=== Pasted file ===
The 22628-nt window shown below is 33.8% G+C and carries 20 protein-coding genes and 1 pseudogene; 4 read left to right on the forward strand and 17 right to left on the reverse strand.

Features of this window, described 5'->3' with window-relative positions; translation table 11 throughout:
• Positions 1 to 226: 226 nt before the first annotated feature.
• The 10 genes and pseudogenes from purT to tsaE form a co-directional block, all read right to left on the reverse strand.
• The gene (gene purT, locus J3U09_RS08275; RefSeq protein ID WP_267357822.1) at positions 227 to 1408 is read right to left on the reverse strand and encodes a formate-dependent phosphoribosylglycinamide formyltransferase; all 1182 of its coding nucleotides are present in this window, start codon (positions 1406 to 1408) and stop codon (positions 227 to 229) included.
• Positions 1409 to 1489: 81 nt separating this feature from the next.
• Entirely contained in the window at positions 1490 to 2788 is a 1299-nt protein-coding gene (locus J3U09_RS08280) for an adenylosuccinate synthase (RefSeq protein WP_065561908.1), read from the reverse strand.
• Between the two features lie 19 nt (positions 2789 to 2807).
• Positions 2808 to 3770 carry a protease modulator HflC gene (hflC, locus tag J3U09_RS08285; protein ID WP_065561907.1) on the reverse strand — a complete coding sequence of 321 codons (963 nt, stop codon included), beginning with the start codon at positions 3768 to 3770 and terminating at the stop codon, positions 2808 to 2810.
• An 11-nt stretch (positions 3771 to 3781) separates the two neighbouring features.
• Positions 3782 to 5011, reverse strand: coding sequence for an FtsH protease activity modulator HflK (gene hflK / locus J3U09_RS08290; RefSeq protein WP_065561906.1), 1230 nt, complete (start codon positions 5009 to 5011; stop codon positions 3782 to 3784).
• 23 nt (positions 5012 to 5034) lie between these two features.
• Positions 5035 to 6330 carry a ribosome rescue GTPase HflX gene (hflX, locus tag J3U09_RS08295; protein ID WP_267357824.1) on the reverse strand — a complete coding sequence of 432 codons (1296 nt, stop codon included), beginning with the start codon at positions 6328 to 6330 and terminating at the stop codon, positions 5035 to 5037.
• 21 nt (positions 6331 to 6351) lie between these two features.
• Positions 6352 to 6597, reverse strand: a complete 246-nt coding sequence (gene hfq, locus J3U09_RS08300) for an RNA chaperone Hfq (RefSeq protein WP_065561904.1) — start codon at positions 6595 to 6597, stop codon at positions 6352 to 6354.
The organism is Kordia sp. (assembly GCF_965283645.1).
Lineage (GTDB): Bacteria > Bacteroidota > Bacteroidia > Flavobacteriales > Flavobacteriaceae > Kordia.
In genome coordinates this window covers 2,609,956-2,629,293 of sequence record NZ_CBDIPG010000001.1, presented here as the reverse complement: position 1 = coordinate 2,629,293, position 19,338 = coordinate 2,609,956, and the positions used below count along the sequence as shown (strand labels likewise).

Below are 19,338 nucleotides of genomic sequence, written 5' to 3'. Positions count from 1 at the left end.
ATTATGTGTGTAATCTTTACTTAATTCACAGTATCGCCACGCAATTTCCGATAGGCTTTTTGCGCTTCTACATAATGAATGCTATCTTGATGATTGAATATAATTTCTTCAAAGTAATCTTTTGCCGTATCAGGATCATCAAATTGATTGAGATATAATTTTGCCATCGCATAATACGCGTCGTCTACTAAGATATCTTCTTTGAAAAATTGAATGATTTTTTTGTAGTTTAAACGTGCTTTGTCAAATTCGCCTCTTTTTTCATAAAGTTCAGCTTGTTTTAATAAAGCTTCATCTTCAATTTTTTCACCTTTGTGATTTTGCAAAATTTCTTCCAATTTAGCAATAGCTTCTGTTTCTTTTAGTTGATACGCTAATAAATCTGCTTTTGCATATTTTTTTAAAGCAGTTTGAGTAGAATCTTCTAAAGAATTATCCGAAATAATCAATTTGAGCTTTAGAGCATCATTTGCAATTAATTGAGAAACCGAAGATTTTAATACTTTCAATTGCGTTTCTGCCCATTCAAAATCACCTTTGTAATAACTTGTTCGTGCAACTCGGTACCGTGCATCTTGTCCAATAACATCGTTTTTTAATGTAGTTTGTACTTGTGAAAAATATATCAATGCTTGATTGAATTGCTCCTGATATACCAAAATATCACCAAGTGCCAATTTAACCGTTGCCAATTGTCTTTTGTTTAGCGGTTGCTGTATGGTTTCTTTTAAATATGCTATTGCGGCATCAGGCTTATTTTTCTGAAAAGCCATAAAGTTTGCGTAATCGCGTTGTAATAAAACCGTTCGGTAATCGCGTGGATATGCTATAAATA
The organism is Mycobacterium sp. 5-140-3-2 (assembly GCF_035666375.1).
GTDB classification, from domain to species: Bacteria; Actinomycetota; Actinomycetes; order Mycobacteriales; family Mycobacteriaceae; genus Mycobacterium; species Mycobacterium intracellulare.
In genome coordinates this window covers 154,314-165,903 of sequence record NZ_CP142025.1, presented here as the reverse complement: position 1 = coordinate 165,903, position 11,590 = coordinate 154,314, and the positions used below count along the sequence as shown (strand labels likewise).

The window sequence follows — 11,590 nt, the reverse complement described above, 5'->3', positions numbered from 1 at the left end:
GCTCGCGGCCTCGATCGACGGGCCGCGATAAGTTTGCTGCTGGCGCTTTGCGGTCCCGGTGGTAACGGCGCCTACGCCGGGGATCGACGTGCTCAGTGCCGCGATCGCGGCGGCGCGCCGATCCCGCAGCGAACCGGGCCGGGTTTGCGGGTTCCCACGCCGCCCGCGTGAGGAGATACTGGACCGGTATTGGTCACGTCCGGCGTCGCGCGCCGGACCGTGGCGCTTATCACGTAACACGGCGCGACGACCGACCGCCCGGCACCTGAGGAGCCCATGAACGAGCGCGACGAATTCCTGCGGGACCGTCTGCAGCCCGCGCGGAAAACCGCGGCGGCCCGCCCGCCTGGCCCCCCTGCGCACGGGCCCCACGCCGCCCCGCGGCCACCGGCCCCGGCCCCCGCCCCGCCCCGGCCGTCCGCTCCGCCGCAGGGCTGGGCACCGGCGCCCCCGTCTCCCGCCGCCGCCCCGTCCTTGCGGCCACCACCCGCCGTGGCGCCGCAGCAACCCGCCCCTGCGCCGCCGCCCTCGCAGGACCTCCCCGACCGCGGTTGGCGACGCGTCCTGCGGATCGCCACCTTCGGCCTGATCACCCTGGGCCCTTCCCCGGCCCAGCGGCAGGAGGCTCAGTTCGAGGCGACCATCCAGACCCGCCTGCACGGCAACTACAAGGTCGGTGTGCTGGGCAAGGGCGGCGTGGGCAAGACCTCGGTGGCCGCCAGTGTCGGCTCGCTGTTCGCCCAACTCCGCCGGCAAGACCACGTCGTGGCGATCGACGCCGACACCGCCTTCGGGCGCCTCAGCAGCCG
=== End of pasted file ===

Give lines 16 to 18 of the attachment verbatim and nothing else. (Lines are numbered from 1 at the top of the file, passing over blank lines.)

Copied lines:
The organism is Kordia sp. (assembly GCF_965283645.1).
Lineage (GTDB): Bacteria > Bacteroidota > Bacteroidia > Flavobacteriales > Flavobacteriaceae > Kordia.
In genome coordinates this window covers 2,609,956-2,629,293 of sequence record NZ_CBDIPG010000001.1, presented here as the reverse complement: position 1 = coordinate 2,629,293, position 19,338 = coordinate 2,609,956, and the positions used below count along the sequence as shown (strand labels likewise).